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EXTRAS CINEMA TICKETS & POPCORN BOXES BUILD A DESKTOP GREENHOUSE 8 SCENT-SACHET ENVELOPES RIVER-INSPIRED CARDS
Find mindfulness in gardening, create your own perfume, make a den, immerse yourself in silent cinema, go for a river walk, try chi running, host a movie nightâ€¦
W E LO V E C R A F T
EXT RAS I N THIS I SSU E Make all these projects using o u r exc l u s i ve p r i n ts, pa p e rs and templates
Fold and stick your own mini desktop greenhouse filled with paper plants
Host your own movie night!
Make popcorn and sweetie boxes
Be inspired by our river cards
Make sweet scented sachets
CON TEN TS 06 NATURE 08 Nature news 12 Mindful gardening 18 Greenhouse papers 19 Profile: Clare Lewis 20 Create a mini greenhouse with paper plants 22 Inspired by: monstera 24 Plant-based recipes 28 Winning flash fiction 32 MIND & BODY
34 Wellbeing news 36 Creating natural perfume: AS Apothecary 40 Two scent recipes 44 The science of scent 49 Pull out paper sheets 53 Make fragranced paper sachets 54 Inspired by: feminism 56 Claim your creativity 60 Women making waves 064
64 Try chi running 68 HOME 70 Home news 74 Silent movies
78 Create your own cinema 82 Everything you need to 112
host a film night 83 Make popcorn boxes 88 Inspired by: cinema 90 Homemade dens 96 TRAVEL 98 Travel news 102 Spiritual places 112 What the river means 114 River concertina cards 115 Profile: Brittany Molineux 116 Take a river walk 121 Carve a driftwood talisman 122 Inspired by: water 124 Tips for calm travel 128 Susannah Conway 115
Cultivating compassion Whether you have a small patch, a windowsill or a large garden, Clea Danaan shares the peace plants can bring.
There’s something about a garden that’s unlike any other environment. For many, the garden is a place to come home to oneself – with our hands tucked into living soil, we breathe in the scent of rosemary and mint, and we know who we are. The garden, whether a place for edibles or flowers or cactus, connects us to our physical self, our compassionate heart and our infinite soul. It is art, food and relationship with literally billions of beings. In the middle of this simple yet complex dance, we enter into mindful presence. We are here and now, this breath, this taste of fresh green leaf. Our hearts need green and growing things to feel strong and healthy, not just in terms of eating your greens, but in growing things green. Certainly, it just feels good to be around plants. There is so much more to a garden than the plants themselves. A garden is nutrients and soil, bees and nematodes, water and light. When we begin to explore all the different parts of a garden, including ourselves, we see how vast and complex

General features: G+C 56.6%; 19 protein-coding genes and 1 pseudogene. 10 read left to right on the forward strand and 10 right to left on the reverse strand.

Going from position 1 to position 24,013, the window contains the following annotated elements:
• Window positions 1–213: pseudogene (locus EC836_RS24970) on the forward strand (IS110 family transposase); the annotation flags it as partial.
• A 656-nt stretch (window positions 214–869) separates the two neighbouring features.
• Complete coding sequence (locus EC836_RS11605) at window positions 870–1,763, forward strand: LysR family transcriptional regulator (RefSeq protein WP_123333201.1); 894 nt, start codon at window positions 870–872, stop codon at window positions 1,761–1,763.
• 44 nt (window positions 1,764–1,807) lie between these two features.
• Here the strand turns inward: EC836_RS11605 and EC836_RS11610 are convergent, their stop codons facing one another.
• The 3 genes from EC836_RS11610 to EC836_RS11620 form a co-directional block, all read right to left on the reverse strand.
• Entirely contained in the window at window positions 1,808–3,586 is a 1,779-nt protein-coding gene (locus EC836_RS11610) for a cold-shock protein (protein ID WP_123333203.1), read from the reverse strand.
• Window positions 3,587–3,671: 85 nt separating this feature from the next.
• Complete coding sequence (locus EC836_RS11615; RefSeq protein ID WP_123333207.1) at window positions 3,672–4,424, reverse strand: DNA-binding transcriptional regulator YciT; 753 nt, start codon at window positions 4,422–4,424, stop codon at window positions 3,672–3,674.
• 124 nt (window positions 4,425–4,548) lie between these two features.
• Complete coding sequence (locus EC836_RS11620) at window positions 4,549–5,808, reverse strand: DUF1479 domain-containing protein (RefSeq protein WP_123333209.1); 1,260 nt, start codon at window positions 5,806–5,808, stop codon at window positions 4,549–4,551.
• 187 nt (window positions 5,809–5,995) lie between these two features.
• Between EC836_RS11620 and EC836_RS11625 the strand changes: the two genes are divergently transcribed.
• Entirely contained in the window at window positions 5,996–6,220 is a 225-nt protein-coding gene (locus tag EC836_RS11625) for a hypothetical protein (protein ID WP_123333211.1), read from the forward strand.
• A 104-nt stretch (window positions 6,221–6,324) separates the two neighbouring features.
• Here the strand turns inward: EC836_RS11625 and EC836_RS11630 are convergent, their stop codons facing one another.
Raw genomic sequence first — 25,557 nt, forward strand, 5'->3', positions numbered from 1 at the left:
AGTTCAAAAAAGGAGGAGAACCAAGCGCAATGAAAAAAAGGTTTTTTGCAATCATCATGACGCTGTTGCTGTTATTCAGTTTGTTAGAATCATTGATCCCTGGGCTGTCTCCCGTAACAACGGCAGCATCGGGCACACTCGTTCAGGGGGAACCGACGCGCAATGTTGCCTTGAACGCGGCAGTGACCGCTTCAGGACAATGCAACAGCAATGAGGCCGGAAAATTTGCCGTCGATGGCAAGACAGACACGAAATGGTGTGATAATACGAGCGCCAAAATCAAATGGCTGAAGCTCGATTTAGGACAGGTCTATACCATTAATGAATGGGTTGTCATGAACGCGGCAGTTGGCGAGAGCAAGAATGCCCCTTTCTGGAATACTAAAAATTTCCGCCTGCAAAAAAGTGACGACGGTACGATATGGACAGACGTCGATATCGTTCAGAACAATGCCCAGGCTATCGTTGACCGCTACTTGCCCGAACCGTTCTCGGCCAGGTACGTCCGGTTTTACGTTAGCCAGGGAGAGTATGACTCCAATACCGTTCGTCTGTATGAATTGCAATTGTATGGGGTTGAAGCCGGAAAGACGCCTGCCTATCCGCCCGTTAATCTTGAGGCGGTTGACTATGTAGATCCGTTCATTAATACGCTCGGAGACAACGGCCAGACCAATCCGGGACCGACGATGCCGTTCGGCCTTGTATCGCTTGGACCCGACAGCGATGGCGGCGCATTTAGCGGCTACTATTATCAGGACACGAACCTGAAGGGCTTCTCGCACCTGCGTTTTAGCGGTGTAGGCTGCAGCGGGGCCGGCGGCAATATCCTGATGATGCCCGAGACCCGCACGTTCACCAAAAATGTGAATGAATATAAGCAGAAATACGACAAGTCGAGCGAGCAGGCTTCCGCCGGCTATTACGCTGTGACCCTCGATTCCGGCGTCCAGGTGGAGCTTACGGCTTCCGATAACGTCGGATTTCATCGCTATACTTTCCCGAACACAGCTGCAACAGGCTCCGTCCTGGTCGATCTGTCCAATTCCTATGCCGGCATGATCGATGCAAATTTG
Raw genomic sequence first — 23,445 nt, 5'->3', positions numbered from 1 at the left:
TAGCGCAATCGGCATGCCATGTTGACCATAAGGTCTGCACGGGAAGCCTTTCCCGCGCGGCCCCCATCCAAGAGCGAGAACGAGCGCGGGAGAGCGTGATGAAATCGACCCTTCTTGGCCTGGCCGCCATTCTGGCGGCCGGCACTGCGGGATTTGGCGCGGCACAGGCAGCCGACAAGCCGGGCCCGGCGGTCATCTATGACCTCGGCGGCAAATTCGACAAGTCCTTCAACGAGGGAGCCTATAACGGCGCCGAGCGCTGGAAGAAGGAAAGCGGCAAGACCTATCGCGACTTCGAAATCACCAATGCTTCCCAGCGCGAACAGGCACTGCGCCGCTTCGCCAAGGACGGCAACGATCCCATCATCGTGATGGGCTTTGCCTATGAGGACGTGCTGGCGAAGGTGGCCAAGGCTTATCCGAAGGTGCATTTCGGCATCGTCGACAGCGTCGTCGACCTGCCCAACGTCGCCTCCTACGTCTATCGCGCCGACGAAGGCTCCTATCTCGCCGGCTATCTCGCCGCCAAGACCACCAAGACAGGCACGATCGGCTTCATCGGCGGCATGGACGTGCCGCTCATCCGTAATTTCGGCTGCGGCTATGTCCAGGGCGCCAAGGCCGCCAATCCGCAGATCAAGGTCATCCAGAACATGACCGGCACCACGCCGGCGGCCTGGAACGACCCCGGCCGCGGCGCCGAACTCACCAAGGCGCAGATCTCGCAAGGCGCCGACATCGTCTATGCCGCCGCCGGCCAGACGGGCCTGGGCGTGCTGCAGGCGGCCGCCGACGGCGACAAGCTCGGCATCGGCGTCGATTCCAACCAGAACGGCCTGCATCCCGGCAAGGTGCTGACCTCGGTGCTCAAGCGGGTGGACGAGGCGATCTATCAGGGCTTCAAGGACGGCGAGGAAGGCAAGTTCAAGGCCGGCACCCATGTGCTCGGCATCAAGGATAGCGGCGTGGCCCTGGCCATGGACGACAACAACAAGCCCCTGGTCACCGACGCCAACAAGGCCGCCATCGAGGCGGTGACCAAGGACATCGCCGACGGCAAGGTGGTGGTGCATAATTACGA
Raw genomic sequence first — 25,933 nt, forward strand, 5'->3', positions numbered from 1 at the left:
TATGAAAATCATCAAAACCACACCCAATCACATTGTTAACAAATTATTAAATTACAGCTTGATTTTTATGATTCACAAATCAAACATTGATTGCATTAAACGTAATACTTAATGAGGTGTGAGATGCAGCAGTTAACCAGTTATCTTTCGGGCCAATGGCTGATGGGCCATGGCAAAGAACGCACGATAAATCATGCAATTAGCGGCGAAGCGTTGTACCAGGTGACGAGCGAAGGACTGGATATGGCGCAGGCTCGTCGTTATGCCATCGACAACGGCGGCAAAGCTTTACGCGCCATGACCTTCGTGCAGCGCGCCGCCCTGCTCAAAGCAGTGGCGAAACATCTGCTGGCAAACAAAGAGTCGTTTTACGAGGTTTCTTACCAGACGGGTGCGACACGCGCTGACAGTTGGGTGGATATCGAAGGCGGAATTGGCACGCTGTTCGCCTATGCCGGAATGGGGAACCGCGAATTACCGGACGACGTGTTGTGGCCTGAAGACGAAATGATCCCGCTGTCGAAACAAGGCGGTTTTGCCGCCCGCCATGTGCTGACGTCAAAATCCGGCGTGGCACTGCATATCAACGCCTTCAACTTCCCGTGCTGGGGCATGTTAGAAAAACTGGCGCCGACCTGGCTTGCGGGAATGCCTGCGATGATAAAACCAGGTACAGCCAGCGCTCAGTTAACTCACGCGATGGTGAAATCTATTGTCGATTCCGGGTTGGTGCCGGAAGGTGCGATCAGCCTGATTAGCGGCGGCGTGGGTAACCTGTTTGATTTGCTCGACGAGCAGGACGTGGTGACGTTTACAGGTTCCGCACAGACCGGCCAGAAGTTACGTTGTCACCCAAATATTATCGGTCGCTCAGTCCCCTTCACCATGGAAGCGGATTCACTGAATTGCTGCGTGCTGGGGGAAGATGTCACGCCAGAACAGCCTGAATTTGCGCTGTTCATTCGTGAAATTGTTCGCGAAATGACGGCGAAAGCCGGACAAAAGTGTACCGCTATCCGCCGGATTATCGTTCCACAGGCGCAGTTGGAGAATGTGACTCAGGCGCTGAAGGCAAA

it truly is. We begin to see ourselves as a part of a greater whole. We see how our actions affect other parts of that whole, and how they in turn affect us. In this way, the garden is a tool for compassion and deeper understanding. It’s a wisdom we come to by doing, though reading about the garden can guide us to a different sort of knowing, too. When we nestle a tiny seed into the soil, we plant a prayer. We ask the soil to protect and nourish this seed of life. Then we wave our magic wand – the kind that water comes out of – and whisper a spell that sets off a series of relationships that will eventually lead to a salad or a soup gracing our table. We pray: grow. The soil wraps its damp darkness around this little seed, this promise, and when the seed bursts its skin and reaches out with a tiny root filament, the soil says yes. The roots grasp on to tiny particles of sand and stone, and the soil hugs back. It affirms the life of the sprout, holding it in place and time.